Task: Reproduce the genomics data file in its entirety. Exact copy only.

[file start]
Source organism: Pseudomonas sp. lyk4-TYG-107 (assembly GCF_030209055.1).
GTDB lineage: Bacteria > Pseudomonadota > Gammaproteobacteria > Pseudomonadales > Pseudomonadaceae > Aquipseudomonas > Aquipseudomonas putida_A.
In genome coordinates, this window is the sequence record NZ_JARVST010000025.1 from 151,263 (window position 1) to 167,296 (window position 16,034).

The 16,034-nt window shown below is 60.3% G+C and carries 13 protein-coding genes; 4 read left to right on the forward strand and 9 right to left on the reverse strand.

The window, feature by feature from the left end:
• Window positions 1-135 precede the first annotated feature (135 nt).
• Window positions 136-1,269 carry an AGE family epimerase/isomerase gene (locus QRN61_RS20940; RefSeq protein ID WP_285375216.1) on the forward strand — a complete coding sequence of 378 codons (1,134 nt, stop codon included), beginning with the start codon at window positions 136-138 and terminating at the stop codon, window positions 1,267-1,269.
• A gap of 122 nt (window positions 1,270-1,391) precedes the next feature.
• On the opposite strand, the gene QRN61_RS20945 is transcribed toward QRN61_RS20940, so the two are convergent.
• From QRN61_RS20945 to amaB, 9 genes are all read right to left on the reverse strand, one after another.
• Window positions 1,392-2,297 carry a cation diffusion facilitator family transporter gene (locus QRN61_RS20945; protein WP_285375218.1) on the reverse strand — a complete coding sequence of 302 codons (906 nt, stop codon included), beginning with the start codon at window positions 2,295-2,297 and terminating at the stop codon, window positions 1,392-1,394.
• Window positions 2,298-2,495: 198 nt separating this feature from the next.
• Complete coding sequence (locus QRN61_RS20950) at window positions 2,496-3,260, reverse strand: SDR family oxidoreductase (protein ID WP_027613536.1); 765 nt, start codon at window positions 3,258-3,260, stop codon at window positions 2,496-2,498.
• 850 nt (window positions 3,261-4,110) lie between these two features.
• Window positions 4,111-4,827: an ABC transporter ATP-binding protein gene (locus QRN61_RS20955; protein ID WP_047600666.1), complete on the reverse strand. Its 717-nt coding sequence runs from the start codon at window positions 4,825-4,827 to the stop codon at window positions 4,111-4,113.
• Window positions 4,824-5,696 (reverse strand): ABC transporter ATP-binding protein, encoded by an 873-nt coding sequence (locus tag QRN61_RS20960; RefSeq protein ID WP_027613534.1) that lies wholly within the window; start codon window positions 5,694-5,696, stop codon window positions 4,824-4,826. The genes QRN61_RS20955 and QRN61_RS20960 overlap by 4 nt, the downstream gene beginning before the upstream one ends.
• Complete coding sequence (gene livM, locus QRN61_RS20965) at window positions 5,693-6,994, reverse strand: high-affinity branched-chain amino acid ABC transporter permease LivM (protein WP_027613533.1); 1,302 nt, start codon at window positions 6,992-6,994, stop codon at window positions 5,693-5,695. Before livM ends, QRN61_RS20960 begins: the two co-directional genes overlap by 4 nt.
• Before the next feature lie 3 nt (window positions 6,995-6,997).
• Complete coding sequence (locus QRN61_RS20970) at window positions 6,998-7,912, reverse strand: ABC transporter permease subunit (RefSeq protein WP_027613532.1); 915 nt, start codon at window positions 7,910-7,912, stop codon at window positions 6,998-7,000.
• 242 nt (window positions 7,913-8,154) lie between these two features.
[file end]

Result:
Source organism: Pseudomonas sp. lyk4-TYG-107 (assembly GCF_030209055.1).
GTDB lineage: Bacteria > Pseudomonadota > Gammaproteobacteria > Pseudomonadales > Pseudomonadaceae > Aquipseudomonas > Aquipseudomonas putida_A.
In genome coordinates, this window is the sequence record NZ_JARVST010000025.1 from 151,263 (window position 1) to 167,296 (window position 16,034).

The 16,034-nt window shown below is 60.3% G+C and carries 13 protein-coding genes; 4 read left to right on the forward strand and 9 right to left on the reverse strand.

The window, feature by feature from the left end:
• Window positions 1-135 precede the first annotated feature (135 nt).
• Window positions 136-1,269 carry an AGE family epimerase/isomerase gene (locus QRN61_RS20940; RefSeq protein ID WP_285375216.1) on the forward strand — a complete coding sequence of 378 codons (1,134 nt, stop codon included), beginning with the start codon at window positions 136-138 and terminating at the stop codon, window positions 1,267-1,269.
• A gap of 122 nt (window positions 1,270-1,391) precedes the next feature.
• On the opposite strand, the gene QRN61_RS20945 is transcribed toward QRN61_RS20940, so the two are convergent.
• From QRN61_RS20945 to amaB, 9 genes are all read right to left on the reverse strand, one after another.
• Window positions 1,392-2,297 carry a cation diffusion facilitator family transporter gene (locus QRN61_RS20945; protein WP_285375218.1) on the reverse strand — a complete coding sequence of 302 codons (906 nt, stop codon included), beginning with the start codon at window positions 2,295-2,297 and terminating at the stop codon, window positions 1,392-1,394.
• Window positions 2,298-2,495: 198 nt separating this feature from the next.
• Complete coding sequence (locus QRN61_RS20950) at window positions 2,496-3,260, reverse strand: SDR family oxidoreductase (protein ID WP_027613536.1); 765 nt, start codon at window positions 3,258-3,260, stop codon at window positions 2,496-2,498.
• 850 nt (window positions 3,261-4,110) lie between these two features.
• Window positions 4,111-4,827: an ABC transporter ATP-binding protein gene (locus QRN61_RS20955; protein ID WP_047600666.1), complete on the reverse strand. Its 717-nt coding sequence runs from the start codon at window positions 4,825-4,827 to the stop codon at window positions 4,111-4,113.
• Window positions 4,824-5,696 (reverse strand): ABC transporter ATP-binding protein, encoded by an 873-nt coding sequence (locus tag QRN61_RS20960; RefSeq protein ID WP_027613534.1) that lies wholly within the window; start codon window positions 5,694-5,696, stop codon window positions 4,824-4,826. The genes QRN61_RS20955 and QRN61_RS20960 overlap by 4 nt, the downstream gene beginning before the upstream one ends.
• Complete coding sequence (gene livM, locus QRN61_RS20965) at window positions 5,693-6,994, reverse strand: high-affinity branched-chain amino acid ABC transporter permease LivM (protein WP_027613533.1); 1,302 nt, start codon at window positions 6,992-6,994, stop codon at window positions 5,693-5,695. Before livM ends, QRN61_RS20960 begins: the two co-directional genes overlap by 4 nt.
• Before the next feature lie 3 nt (window positions 6,995-6,997).
• Complete coding sequence (locus QRN61_RS20970) at window positions 6,998-7,912, reverse strand: ABC transporter permease subunit (RefSeq protein WP_027613532.1); 915 nt, start codon at window positions 7,910-7,912, stop codon at window positions 6,998-7,000.
• 242 nt (window positions 7,913-8,154) lie between these two features.